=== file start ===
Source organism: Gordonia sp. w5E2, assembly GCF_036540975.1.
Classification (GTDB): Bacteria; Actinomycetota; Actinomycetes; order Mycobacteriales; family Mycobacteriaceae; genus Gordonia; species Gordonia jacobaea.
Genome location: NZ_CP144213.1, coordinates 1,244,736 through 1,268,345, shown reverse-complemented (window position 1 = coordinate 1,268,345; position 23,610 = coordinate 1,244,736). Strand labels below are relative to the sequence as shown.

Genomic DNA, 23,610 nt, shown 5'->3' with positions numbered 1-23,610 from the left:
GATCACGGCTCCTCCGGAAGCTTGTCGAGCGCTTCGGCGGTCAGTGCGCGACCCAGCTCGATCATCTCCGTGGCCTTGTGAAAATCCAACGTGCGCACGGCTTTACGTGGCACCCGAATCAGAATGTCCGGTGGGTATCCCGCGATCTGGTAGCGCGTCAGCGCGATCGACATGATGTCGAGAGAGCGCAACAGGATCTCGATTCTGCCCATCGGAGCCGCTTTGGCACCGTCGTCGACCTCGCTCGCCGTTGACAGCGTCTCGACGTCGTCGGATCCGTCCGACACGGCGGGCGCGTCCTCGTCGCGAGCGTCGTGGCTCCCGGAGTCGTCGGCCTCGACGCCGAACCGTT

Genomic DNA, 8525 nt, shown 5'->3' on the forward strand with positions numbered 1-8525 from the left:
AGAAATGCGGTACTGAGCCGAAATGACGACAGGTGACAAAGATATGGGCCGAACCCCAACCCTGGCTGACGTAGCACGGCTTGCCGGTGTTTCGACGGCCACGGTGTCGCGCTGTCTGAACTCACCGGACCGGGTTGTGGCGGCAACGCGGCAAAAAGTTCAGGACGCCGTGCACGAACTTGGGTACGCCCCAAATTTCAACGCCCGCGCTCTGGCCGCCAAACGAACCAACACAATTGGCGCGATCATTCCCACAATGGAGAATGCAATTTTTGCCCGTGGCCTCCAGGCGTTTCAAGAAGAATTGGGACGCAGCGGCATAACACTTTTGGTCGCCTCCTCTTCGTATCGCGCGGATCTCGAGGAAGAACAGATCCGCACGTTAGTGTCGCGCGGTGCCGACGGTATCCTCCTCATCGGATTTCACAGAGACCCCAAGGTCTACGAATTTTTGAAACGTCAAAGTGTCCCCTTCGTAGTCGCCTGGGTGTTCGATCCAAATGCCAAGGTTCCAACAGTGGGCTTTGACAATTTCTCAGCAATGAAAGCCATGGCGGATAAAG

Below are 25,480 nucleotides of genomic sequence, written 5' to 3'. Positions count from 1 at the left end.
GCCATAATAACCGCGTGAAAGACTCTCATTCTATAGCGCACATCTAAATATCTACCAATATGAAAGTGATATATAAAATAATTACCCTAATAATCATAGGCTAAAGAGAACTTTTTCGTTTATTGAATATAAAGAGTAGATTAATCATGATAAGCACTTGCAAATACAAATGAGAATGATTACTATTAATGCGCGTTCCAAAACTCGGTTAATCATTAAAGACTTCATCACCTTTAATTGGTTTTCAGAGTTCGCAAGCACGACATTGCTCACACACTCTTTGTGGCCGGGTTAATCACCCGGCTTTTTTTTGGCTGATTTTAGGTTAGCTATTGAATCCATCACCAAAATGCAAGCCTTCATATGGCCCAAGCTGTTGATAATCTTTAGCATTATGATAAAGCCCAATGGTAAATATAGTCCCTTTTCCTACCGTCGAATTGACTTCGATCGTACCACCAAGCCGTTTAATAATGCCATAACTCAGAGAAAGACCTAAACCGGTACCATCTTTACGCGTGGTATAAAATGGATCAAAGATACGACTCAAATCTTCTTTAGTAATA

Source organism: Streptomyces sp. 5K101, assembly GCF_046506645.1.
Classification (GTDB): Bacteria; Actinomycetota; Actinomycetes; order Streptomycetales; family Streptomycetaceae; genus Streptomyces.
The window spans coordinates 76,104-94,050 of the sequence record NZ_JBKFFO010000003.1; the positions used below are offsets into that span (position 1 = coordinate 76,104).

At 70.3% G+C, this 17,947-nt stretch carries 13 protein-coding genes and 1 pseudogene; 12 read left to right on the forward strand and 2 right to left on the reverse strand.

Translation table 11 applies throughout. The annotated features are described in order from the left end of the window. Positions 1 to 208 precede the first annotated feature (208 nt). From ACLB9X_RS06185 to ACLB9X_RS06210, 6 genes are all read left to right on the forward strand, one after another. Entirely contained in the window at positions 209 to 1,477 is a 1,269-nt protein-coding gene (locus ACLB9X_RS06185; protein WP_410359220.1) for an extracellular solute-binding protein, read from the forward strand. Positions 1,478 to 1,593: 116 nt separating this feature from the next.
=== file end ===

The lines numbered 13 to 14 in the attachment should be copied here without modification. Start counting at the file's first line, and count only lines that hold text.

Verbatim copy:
At 70.3% G+C, this 17,947-nt stretch carries 13 protein-coding genes and 1 pseudogene; 12 read left to right on the forward strand and 2 right to left on the reverse strand.

Translation table 11 applies throughout. The annotated features are described in order from the left end of the window. Positions 1 to 208 precede the first annotated feature (208 nt). From ACLB9X_RS06185 to ACLB9X_RS06210, 6 genes are all read left to right on the forward strand, one after another. Entirely contained in the window at positions 209 to 1,477 is a 1,269-nt protein-coding gene (locus ACLB9X_RS06185; protein WP_410359220.1) for an extracellular solute-binding protein, read from the forward strand. Positions 1,478 to 1,593: 116 nt separating this feature from the next.